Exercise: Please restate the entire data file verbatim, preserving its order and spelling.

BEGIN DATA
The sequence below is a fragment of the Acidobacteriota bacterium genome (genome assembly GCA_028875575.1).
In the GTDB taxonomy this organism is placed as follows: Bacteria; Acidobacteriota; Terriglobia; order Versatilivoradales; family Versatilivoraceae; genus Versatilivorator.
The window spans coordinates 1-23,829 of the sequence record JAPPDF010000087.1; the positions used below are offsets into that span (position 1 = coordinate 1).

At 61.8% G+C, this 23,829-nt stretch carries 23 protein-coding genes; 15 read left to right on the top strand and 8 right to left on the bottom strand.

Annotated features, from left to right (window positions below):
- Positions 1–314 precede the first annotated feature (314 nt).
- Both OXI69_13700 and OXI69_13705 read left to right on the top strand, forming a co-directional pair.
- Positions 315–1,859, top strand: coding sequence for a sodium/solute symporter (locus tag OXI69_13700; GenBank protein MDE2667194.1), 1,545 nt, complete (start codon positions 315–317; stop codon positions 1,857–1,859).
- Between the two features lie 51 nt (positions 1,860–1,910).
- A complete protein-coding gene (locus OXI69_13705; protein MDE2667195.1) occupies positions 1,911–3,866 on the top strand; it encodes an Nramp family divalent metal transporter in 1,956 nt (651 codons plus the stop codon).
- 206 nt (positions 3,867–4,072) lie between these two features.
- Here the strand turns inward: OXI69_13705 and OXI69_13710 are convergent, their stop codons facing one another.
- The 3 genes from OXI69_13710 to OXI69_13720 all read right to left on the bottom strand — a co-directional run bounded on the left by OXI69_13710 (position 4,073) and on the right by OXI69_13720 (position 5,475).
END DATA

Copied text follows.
The sequence below is a fragment of the Acidobacteriota bacterium genome (genome assembly GCA_028875575.1).
In the GTDB taxonomy this organism is placed as follows: Bacteria; Acidobacteriota; Terriglobia; order Versatilivoradales; family Versatilivoraceae; genus Versatilivorator.
The window spans coordinates 1-23,829 of the sequence record JAPPDF010000087.1; the positions used below are offsets into that span (position 1 = coordinate 1).

At 61.8% G+C, this 23,829-nt stretch carries 23 protein-coding genes; 15 read left to right on the top strand and 8 right to left on the bottom strand.

Annotated features, from left to right (window positions below):
- Positions 1–314 precede the first annotated feature (314 nt).
- Both OXI69_13700 and OXI69_13705 read left to right on the top strand, forming a co-directional pair.
- Positions 315–1,859, top strand: coding sequence for a sodium/solute symporter (locus tag OXI69_13700; GenBank protein MDE2667194.1), 1,545 nt, complete (start codon positions 315–317; stop codon positions 1,857–1,859).
- Between the two features lie 51 nt (positions 1,860–1,910).
- A complete protein-coding gene (locus OXI69_13705; protein MDE2667195.1) occupies positions 1,911–3,866 on the top strand; it encodes an Nramp family divalent metal transporter in 1,956 nt (651 codons plus the stop codon).
- 206 nt (positions 3,867–4,072) lie between these two features.
- Here the strand turns inward: OXI69_13705 and OXI69_13710 are convergent, their stop codons facing one another.
- The 3 genes from OXI69_13710 to OXI69_13720 all read right to left on the bottom strand — a co-directional run bounded on the left by OXI69_13710 (position 4,073) and on the right by OXI69_13720 (position 5,475).